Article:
Reading the Ebean reference guide , I found a way to automatically enhance your classes by using a specific javaagent.

All you have to do is to download Ebean, unzip it and then configure your IDE to add a JVM argument when launching the tests.

Here is how to do that with IntelliJ :

  • Go to the ‘Run’ / ‘Edit Configurations’ menu
  • Find the JUnit configuration under “Defaults”
  • Fill the ‘VM Options’ field with :

Play / Ebean / IntelliJ configuration

You can then enjoy running tests from your IDE.

Second solution : IDE plugin

If you use IntelliJ, there is an easier solution to enable enhancement automatically on your model classes. You will find in the plugin repository the Ebean weaver plugin that will do exactly what we want.

You just have to install it, restart, check the ‘Build’ / ‘Ebean weaving’ menu and that’s all.

Note that such a plugin exists also for Eclipse.


I hope that with these small tips and tricks, you will be able to enjoy even more discovering Play 2.0.

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Appels asynchrones avec Play Framework

L’intégration de nouveaux composants permettant la gestion des appels asynchrones dans Play Framework a été récemment annoncé sur la mailing-list par Guillaume Bort. Ils ne sont pour l’instant pas disponible sur la version stable de Play, il faut donc récupérer la branche master pour les utiliser. En voici un rapide aperçu avec un exemple d’utilisation.

En résumé

Intégrés dans la librairie F ( play.libs.F ), ces nouveaux composants offrent, entre autre, la possibilité de mettre en pause une action jusqu’à ce qu’un événement se produise.

Lorsqu’on souhaite implémenter ce type de fonctionnalité, un problème se pose généralement : comme chaque requête est servie par un thread, si on suspend de manière simpliste les threads, on ne pourra pas avoir un nombre de clients supérieur au nombre de threads alloués au serveur. Même si il est possible d’augmenter le nombre de thread du serveur d’application, on ne peut pas le faire à l’infini et on ne peut que repousser le problème, pas l’éliminer.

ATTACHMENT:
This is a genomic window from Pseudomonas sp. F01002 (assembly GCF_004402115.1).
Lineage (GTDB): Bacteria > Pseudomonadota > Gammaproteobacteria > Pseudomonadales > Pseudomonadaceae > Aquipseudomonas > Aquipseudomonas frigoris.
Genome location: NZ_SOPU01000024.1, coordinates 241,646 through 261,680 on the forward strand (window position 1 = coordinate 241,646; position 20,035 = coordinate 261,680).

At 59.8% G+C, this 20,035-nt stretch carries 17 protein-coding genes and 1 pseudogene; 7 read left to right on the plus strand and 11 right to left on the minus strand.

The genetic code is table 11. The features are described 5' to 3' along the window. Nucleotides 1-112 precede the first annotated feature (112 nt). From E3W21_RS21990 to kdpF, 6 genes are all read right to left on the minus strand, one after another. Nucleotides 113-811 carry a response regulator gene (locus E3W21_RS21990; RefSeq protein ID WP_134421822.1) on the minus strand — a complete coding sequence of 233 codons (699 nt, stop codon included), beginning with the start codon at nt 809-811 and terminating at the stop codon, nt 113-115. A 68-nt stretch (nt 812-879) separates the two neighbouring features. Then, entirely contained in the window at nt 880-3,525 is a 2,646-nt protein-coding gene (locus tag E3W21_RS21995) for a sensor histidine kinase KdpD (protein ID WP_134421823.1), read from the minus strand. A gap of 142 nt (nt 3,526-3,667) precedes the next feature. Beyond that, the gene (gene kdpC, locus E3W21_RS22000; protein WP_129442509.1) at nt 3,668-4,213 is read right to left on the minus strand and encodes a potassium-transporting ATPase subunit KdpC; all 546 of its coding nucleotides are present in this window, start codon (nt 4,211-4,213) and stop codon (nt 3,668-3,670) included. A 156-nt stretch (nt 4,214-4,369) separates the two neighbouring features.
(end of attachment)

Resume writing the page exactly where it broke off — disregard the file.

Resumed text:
L’implémentation réalisée dans Play permet de s’affranchir de cette barrière. Lors de la suspension de la requête, le thread est libéré automatiquement par le framework. Lorsque l’événement attendu survient, un thread est automatiquement réaffecté pour poursuivre la requête. Et c’est là que la magie opère : l’action reprend exactement à l’endroit où elle s’était arrêtée, de manière totalement transparente pour le développeur. Continue reading

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Utiliser Envers avec Play Framework

Ça fait un petit moment que je “joue” avec Play Framework (ok, elle était facile…) et ce que j’apprécie dans cet outil, c’est sa dualité.

Pour la majorité des besoins, on a tout ce qu’il faut sous la main et le framework est là pour nous faciliter la vie (pas besoin de définir les getters/setters, rechargement à chaud, serveur web intégré,…). On se retrouve alors très productif, à l’image de frameworks pur web comme symfony, RoR,…

Avec une telle productivité, ce qu’on oublierait presque, c’est qu’on est en train de faire du Java. Et si on fait du Java, ça veut dire qu’on a beaucoup beaucoup de librairies disponibles pour faire à peu près tout ce qu’on veut. C’est d’autant plus facile pour tout ce qui touche à l’accès aux données puisque Play repose sur JPA / Hibernate, La brique la plus utilisée dans ce domaine. Continue reading